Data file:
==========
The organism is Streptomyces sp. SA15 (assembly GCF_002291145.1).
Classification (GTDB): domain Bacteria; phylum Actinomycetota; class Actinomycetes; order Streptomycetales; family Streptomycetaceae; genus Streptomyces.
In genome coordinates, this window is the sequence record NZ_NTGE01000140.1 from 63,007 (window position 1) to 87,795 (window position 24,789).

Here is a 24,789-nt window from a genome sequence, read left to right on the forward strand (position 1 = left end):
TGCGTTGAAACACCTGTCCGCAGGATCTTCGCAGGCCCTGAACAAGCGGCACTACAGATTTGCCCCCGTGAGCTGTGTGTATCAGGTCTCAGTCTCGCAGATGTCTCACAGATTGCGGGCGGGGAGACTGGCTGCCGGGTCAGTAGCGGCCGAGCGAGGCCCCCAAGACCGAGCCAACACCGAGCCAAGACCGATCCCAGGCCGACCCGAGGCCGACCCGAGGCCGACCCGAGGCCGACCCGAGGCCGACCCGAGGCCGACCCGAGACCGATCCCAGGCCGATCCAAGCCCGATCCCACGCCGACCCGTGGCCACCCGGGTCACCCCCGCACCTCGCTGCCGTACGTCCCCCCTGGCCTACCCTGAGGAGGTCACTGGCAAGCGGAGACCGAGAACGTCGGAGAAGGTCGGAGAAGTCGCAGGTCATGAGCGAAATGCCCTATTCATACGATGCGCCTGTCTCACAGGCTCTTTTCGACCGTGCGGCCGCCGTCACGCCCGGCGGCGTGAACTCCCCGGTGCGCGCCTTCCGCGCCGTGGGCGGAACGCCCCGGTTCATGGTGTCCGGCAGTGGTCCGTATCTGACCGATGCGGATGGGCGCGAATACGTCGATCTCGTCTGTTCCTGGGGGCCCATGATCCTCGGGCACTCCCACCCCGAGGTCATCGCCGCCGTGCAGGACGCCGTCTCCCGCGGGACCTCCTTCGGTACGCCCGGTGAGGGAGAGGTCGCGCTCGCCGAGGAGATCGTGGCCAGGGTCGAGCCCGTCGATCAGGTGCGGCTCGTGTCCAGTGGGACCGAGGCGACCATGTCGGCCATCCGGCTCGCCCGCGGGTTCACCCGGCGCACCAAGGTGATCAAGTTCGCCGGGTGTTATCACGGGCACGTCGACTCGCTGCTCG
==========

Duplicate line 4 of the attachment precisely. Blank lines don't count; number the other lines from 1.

Here is a 24,789-nt window from a genome sequence, read left to right on the forward strand (position 1 = left end):